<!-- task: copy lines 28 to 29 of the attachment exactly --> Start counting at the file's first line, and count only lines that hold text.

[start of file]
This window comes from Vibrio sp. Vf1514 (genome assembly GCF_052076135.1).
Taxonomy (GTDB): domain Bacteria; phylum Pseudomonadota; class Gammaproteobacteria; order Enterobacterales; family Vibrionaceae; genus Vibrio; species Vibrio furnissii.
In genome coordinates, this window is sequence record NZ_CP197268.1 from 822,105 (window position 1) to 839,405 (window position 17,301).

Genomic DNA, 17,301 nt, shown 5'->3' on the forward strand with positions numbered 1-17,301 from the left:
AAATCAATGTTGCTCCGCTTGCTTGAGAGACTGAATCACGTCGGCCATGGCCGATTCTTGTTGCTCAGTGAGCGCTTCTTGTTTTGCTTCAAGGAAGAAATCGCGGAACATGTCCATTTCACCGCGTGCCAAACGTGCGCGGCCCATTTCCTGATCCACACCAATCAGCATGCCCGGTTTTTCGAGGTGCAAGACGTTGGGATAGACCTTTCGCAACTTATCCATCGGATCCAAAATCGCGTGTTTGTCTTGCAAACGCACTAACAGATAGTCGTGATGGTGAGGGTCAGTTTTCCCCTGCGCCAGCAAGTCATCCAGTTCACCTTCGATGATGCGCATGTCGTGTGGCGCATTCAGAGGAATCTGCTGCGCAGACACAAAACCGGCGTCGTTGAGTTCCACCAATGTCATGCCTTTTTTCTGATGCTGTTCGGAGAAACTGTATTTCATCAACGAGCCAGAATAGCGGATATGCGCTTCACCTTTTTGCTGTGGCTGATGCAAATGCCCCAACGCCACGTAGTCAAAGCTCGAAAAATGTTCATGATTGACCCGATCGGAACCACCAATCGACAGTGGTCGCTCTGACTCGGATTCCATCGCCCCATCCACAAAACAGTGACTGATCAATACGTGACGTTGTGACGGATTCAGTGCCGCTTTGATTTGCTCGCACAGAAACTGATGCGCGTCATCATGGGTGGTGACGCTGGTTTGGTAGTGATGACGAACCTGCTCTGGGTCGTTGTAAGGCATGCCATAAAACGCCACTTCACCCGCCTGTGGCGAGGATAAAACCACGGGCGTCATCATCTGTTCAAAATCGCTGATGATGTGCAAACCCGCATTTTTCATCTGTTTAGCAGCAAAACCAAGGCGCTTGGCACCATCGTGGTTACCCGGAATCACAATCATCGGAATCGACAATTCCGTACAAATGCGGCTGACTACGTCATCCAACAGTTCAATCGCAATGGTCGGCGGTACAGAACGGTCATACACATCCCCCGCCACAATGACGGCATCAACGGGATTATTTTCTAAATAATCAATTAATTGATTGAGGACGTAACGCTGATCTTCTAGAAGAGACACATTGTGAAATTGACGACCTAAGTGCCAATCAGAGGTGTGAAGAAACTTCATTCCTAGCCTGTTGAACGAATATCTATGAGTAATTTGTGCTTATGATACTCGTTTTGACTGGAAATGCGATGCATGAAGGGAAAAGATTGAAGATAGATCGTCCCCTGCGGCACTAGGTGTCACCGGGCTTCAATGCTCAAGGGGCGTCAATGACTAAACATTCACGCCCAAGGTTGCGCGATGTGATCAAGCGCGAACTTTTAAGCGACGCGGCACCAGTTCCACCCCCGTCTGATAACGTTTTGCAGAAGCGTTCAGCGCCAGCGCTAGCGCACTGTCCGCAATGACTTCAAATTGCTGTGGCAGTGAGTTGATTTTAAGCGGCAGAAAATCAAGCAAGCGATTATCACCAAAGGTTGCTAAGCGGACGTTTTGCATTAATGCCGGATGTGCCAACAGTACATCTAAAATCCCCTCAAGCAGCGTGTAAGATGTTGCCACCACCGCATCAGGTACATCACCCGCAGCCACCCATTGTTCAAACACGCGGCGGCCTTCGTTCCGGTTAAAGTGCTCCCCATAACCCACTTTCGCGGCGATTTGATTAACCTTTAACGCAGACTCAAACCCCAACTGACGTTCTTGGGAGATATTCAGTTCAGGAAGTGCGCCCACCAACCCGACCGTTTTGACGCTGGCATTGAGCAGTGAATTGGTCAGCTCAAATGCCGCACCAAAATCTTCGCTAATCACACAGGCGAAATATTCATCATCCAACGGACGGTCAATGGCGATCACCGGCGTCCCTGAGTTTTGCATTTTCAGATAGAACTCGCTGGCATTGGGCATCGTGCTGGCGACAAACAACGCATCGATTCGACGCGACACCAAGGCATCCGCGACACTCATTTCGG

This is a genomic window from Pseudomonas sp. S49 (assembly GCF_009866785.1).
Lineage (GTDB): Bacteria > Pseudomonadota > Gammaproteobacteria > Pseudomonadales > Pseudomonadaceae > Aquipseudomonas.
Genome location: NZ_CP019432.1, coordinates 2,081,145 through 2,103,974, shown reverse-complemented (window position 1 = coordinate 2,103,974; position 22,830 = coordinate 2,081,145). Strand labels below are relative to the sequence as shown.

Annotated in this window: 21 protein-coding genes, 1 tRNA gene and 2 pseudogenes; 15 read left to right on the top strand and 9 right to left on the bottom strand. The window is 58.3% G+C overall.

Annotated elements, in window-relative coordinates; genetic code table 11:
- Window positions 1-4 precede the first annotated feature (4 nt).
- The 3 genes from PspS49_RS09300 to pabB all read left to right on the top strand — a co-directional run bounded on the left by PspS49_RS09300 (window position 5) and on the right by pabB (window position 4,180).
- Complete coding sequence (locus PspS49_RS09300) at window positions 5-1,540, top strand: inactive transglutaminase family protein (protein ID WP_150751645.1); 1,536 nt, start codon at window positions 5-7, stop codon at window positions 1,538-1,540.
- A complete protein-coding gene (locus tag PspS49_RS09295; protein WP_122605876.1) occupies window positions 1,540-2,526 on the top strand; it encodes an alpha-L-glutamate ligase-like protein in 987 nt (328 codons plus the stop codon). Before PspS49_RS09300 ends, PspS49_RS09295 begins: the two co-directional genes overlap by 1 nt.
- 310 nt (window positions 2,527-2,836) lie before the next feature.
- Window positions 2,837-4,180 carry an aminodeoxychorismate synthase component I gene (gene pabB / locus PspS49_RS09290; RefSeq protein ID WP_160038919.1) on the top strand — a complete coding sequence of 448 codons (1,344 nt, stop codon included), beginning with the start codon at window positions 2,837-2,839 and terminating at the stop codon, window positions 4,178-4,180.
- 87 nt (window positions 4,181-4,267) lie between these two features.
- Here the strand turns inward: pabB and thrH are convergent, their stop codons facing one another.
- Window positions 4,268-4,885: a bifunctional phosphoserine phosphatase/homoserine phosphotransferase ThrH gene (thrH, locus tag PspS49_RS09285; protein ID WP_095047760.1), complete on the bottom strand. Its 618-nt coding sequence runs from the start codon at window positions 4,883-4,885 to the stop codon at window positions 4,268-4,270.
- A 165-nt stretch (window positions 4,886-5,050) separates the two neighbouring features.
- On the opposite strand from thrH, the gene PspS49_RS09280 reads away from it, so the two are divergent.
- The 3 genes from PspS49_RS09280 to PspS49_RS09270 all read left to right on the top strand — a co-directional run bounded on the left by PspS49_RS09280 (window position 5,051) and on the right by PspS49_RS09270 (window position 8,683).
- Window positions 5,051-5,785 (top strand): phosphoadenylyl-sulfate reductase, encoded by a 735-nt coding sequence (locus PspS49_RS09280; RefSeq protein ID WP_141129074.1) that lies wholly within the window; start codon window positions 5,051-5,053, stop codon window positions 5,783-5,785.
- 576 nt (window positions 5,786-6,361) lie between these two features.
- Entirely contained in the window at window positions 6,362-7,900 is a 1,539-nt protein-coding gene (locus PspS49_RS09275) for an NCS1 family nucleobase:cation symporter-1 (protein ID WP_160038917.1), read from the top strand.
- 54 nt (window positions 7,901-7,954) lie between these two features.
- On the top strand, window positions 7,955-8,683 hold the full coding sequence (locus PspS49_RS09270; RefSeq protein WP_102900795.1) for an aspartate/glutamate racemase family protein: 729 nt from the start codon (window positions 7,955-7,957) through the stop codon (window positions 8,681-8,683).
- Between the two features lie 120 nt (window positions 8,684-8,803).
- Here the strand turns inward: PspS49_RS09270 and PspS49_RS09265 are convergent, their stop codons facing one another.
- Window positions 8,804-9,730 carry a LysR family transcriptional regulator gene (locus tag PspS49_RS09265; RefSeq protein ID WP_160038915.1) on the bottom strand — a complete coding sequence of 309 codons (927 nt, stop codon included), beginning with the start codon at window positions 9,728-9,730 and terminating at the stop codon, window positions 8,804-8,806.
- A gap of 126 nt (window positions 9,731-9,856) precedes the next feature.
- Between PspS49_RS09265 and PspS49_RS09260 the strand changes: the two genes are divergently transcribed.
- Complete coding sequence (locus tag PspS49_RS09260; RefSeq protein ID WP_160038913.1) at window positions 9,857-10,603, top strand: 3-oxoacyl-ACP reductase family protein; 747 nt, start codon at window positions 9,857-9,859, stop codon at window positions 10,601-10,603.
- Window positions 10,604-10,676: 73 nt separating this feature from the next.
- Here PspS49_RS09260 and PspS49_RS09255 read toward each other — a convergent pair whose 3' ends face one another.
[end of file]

- Between the two features lie 120 nt (window positions 8,684-8,803).
- Here the strand turns inward: PspS49_RS09270 and PspS49_RS09265 are convergent, their stop codons facing one another.